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The cockpit of the UK pre-production Concorde, although looking similar to that of the final production versions was still very much a development cockpit with many instruments and switches added in as testing progressed. The big noticeable change from the prototypes was the addition of a full set of engine instruments in the centre panel between the flight crew. Originally the manufacturers had believed the airlines wanted a moving map display but they wished to have continuity with the other aircraft they were operating, which had easily readable engine readouts for various standard parameters such as N1,N2 and EGT
Most of the basic layout that is seen on G-AXDN's cockpit is familiar to what can be found on the British Airways and Air France fleets, a few changes were made from this aircraft to the final cockpit design. The majority of these changes are on the centre pedestal where airline specific equipment was fitted. On the flight engineerŐs engine parameter monitoring panel, standard instrumentation was fitted for each engine rather than the generic fault reporting panel that can be seen on 01. The overhead panel and autopilot controls did not change much from this aircraft to the final production standard design.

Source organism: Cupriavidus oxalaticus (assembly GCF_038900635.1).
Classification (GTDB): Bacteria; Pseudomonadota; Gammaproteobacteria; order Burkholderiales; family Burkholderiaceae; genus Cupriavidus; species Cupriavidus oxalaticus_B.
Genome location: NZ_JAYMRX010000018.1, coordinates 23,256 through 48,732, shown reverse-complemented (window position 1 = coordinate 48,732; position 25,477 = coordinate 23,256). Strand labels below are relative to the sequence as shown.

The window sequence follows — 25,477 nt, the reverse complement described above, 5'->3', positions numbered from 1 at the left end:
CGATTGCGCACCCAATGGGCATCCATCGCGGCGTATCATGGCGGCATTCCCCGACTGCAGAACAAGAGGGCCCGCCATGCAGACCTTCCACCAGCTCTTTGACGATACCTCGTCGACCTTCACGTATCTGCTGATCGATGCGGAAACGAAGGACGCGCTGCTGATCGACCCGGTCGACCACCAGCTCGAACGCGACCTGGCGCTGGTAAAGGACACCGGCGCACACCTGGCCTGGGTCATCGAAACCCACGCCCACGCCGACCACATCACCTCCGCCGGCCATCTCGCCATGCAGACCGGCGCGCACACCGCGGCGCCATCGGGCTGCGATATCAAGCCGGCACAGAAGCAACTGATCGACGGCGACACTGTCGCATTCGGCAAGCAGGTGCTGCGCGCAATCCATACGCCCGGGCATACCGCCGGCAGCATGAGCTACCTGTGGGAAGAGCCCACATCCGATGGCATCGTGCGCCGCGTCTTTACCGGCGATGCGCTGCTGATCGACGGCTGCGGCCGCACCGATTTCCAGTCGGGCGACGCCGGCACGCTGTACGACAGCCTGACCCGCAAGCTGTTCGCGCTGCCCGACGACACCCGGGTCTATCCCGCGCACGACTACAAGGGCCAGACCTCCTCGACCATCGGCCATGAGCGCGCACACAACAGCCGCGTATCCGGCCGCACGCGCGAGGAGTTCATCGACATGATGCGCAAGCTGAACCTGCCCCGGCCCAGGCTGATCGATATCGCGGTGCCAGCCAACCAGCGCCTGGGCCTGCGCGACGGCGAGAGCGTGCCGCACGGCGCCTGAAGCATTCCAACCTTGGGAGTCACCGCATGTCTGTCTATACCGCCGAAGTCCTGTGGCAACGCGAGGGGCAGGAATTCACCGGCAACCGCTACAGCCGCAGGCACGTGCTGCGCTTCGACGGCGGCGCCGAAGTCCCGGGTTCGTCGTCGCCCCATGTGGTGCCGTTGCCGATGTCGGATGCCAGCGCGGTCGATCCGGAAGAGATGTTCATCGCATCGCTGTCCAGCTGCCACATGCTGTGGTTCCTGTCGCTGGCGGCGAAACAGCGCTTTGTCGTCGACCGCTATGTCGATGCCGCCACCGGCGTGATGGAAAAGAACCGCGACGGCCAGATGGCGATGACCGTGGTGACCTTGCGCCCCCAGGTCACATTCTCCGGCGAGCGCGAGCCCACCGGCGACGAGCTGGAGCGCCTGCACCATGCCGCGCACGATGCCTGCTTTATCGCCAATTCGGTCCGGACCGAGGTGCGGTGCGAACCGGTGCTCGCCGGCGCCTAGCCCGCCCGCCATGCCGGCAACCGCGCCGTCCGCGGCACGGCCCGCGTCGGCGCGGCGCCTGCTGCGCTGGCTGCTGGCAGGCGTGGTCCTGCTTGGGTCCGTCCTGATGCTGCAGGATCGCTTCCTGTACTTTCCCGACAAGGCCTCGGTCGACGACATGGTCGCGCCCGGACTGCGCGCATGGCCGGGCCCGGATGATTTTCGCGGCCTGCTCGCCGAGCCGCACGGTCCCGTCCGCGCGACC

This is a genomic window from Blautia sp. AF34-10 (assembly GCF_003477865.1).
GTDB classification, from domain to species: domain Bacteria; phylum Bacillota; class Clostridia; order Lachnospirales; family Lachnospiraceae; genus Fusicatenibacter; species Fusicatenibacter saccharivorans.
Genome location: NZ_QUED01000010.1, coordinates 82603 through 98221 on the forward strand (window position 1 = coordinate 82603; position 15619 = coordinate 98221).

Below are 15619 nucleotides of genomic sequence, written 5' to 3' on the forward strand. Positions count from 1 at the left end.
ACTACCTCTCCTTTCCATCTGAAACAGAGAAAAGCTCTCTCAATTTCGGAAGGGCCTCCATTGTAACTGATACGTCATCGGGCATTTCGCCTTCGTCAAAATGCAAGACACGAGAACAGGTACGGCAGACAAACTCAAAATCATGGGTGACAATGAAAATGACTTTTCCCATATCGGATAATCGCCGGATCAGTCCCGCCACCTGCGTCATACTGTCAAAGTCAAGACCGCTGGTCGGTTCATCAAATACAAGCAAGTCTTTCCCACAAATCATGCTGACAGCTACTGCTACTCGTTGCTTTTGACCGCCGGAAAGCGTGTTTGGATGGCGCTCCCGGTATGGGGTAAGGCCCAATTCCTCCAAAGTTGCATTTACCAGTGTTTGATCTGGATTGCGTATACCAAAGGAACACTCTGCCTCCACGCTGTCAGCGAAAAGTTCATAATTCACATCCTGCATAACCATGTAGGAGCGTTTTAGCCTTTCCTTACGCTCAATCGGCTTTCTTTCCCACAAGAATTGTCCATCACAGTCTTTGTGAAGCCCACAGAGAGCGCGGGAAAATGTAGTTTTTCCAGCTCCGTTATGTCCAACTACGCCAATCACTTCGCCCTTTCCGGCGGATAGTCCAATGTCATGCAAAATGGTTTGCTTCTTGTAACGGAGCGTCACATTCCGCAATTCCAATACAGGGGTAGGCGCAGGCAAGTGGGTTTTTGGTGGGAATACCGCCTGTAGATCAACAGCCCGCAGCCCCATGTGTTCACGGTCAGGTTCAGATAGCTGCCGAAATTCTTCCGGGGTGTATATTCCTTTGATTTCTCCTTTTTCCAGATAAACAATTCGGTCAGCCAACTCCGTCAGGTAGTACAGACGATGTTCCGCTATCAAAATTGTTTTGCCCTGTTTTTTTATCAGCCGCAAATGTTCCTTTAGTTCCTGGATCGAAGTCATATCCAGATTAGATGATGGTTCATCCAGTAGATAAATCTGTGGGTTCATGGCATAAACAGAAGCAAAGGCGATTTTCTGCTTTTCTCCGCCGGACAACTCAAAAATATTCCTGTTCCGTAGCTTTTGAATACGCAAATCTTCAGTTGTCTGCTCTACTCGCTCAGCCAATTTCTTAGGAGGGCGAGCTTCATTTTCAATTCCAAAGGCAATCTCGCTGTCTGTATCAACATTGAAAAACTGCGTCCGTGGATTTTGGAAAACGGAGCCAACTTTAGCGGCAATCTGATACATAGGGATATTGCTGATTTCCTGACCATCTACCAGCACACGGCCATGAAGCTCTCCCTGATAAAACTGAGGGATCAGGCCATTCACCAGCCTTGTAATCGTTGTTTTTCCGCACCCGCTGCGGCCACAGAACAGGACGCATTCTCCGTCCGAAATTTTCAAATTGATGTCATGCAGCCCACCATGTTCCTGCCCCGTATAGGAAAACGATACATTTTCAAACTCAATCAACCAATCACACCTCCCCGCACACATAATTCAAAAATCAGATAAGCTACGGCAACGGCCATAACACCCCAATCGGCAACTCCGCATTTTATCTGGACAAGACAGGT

Today the cockpit is near enough as it was on August 20th 1977 when the aircraft arrived at Duxford on its delivery flight from Filton. A small number of instruments were removed shortly after arrival on the basis that they would eventually be returned. To this day the photographic mock-ups are still in place for the Machmeters, Vertical speed indicator and one of the INS units, along with a few others.
This was also the first Concorde to the have a fully glassed visor fitted, providing the crew with excellent forward looking vision that had previously been very restrictive on the prototypes.